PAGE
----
Roads, theatres, centrally heated bungalows, bath-houses, vineyards and some of the most impressive floor mosaics excavated anywhere in the world. Today it’s all on show in an impressive new museum and outside in the surrounding excavated areas.
The most haunted village in England
Borley, Essex Suffolk borders
Today the pretty lanes and footpaths between Long Melford and Sudbury are quiet and peaceful. They bring you to delightful Suffolk and Essex villages such as Borley. So it is hard to imagine that less than a hundred years ago a terrible fear and dread filled the byways of this corner of England.
Borley was, quite simply, the most haunted village in Britain and its notorious Rectory and its many ghosts was the stuff of legends. Famous Ghost hunters of the 1930’s like Harry Price offered huge money for anyone who would stay overnight in the rectory but there were never any takers. Anyone trying it was led away screaming.
A hooded nun with the ability to walk through walls and locked doors saw to that and there were plenty of other apparitions and poltergeists. Exorcisms made no difference so in the end in desperation; in 1939 they burnt down the rectory. The nun and other spirits simply moved to the village church.
Maes Howe is a stone-age tomb almost perfectly preserved and protected; it’s older than Stonehenge, indeed twice as old as the Great Wall of China.
The tomb at Maes Howe is well worth a visit. However there is some interesting graffiti inside the chamber. Let’s go back 850 years. Not long in the long, long history of Maes Howe.
A group of Vikings stumbled across the tomb, and like tourists do they wrote on the walls – their names, and a few rude remarks about the girls back home and the girls of Orkney. Graffiti doesn’t change.
More important is the language of the graffiti. This is an rare examples of Viking runes – the coded language designed to be carved with an axe on stone.
Avesbury is the largest stone circle in the world, over a quarter of a mile in diameter, inside a mile round earth bank. This massive ditch has a great ring of 98 sarsen slabs enclosing two smaller circles of 30 stones each. All around the site are other groups and lines of standing stones, curious bumps, hills and hillocks.
The stones of the main circle each weigh about 40 tons or more. They came from Marlborough and were left as rough boulders and not dressed as were the blocks at Stonehenge. The biggest single stone weighs about 60 tons.
Uffington White Horse
I’m always amazed when I suggest that the huge chalk beast at Uffington might be a dragon. Otherwise normally intelligent people always protest that “it doesn’t look at all like a real dragon to me!” ;I quietly ask when they actually last saw a ‘real Dragon’.
What is certain is that one of the best views of the beast, if you aren’t actually flying in a plane, is from Dragon Hill along the valley. The very hill on which legend has it that St. George killed the Dragon.
This location makes the figure difficult to view from close quarters. Indeed some people reckon the best view is from a hovering alien spacecraft! Sadly there wasn’t one about the day we went.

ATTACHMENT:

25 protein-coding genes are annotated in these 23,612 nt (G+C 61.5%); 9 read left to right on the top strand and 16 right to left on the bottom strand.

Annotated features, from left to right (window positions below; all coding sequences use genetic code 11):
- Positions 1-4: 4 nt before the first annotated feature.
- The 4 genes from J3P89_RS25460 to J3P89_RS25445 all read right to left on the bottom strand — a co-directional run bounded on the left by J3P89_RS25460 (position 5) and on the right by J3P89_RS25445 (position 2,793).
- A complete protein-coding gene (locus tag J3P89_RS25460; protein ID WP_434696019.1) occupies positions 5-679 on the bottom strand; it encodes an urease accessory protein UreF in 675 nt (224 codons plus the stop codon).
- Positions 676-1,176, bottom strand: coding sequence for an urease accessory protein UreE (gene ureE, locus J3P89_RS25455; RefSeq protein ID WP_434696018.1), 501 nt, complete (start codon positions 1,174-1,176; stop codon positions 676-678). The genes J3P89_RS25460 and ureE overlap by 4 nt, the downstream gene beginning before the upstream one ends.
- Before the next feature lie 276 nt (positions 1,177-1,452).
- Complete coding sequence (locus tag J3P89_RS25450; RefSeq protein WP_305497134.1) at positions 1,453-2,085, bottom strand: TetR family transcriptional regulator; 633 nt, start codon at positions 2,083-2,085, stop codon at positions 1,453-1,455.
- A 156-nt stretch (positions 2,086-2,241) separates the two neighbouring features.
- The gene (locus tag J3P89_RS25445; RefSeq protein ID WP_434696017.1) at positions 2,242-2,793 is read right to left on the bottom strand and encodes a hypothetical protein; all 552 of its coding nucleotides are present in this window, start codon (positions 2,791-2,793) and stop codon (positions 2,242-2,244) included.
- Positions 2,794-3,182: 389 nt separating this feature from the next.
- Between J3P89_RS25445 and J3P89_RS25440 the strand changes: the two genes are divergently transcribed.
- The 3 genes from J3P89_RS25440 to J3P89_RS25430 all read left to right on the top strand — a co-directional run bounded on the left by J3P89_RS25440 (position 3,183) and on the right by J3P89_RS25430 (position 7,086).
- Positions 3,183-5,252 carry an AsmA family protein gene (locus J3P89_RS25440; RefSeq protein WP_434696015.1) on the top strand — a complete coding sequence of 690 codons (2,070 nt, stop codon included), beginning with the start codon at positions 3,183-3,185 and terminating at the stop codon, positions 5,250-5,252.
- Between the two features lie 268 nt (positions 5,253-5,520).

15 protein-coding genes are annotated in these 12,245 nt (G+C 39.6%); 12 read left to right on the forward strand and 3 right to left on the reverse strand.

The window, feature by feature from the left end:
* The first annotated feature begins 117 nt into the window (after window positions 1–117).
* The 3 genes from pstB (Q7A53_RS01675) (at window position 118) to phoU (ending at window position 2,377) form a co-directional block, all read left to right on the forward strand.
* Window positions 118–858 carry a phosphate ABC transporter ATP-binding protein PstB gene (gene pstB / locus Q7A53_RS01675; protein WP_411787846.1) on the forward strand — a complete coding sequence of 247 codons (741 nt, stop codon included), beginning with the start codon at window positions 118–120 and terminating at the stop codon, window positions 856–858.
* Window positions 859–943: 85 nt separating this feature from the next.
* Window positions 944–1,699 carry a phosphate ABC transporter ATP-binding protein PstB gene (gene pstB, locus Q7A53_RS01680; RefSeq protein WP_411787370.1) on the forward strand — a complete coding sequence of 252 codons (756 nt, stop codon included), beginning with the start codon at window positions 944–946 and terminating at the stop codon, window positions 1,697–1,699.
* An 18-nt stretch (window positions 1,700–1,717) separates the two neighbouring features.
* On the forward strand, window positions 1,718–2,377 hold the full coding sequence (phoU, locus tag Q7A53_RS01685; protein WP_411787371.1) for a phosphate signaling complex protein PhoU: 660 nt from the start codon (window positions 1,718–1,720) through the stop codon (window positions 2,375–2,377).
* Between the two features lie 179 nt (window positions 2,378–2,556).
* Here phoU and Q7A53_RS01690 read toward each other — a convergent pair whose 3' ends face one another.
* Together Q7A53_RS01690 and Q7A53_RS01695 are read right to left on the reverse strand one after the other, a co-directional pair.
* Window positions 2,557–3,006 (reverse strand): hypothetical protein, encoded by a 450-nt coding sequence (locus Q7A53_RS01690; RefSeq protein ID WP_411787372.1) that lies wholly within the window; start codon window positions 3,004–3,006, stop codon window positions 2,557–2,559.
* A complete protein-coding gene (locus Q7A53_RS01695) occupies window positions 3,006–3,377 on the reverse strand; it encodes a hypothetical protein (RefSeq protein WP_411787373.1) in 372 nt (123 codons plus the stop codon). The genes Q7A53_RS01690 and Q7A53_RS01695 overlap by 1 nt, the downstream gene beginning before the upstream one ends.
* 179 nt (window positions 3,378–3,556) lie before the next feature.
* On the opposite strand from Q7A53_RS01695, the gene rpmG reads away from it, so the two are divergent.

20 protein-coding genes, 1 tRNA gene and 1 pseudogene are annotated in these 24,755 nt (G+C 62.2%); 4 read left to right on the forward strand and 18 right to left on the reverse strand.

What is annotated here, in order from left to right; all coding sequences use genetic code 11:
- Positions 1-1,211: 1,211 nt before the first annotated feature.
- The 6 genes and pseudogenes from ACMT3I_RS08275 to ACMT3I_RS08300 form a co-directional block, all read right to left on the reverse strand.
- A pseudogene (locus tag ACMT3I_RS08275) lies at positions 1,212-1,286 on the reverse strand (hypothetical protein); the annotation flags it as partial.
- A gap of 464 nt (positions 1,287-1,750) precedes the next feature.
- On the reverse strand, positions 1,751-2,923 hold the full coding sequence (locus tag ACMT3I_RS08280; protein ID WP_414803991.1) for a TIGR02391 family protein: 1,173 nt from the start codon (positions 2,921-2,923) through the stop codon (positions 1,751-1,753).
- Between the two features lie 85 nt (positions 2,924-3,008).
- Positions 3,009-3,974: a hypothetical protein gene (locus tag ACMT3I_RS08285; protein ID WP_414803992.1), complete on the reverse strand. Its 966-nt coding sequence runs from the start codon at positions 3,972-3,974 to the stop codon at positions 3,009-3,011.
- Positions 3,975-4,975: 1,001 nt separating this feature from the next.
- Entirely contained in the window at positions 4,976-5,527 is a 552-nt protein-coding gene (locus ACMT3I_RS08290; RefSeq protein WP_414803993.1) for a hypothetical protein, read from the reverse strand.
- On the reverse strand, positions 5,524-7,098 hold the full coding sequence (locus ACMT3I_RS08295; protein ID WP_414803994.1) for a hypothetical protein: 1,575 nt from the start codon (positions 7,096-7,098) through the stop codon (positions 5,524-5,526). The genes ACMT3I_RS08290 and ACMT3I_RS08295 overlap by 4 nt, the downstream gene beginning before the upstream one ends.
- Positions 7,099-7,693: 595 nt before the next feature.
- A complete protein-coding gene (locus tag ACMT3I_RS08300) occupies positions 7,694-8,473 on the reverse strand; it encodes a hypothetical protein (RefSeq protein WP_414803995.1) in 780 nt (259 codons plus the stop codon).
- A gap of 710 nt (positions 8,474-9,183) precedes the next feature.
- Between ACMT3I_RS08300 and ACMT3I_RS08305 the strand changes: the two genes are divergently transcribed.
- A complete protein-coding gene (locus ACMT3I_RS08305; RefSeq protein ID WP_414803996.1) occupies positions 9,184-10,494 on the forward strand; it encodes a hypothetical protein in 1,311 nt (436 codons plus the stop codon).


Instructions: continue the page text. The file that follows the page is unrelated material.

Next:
Local hero Llewelyn got back from hunting to find his baby’s cradle overturned, the baby missing and his dog Gelert standing over the crib with blood dripping from lips and teeth.
An enraged Llewelyn slew the dog with his sword. Then, to his dismay, he heard the muffled cries of his son and found him unharmed under the crib, along with a dead wolf which had attacked the child and been killed by the faithful hound.
Llewelyn was broken hearted and buried the dog with great ceremony. From then on the town took the name Beddgelert – Gelert’s Grave.
The Triangular Lodge
Can you solve the many puzzles and mysteries of this curious folly dedicated to the Holy Trinity? The house has three of everything and triangles are the main architectural motif.
In fact it was built by Sir Thomas Tresham who was deeply involved with the November 5th gunpowder plotters and much of the building’s symbolism makes coded references to the ideas behind the plot.
The grave of Jack the Ripper
Thorpe Le Soken, Essex
Perhaps still one of the most discussed mysteries even more than a century after terror prowled the grimy streets of Whitchapel is who was Jack the Ripper?
In a quiet churchyard at Thorpe Le Soken near Harwich in Essex I think I discovered the answer. The grave is actually marked William Withey Gull. A local boy who really did make good.
He became a doctor, named the disease Anorexia Nervosa and became physician to the king. The royal family had a most delicate job for him. Prince Albert Victor got himself into a bit of trouble with a girl.
On one of his visits to the more sleazy corners of London had a brief affair with a shop girl named Annie Crook. Annie got pregnant. Something had to be done. The Royal physician used his influence to have poor Annie Crook locked away in an asylum. Four of Annie’s friends knew about the baby. Those same four women were all murdered by Jack the Ripper and all the evidence suggested Jack had real medical knowledge.
Do you believe that respectable doctor Gull was Jack? Somebody does, and they still feel strongly enough about it to have smashed the gravestone of William Withey Gull in the quiet churchyard at Thorpe Le Soken.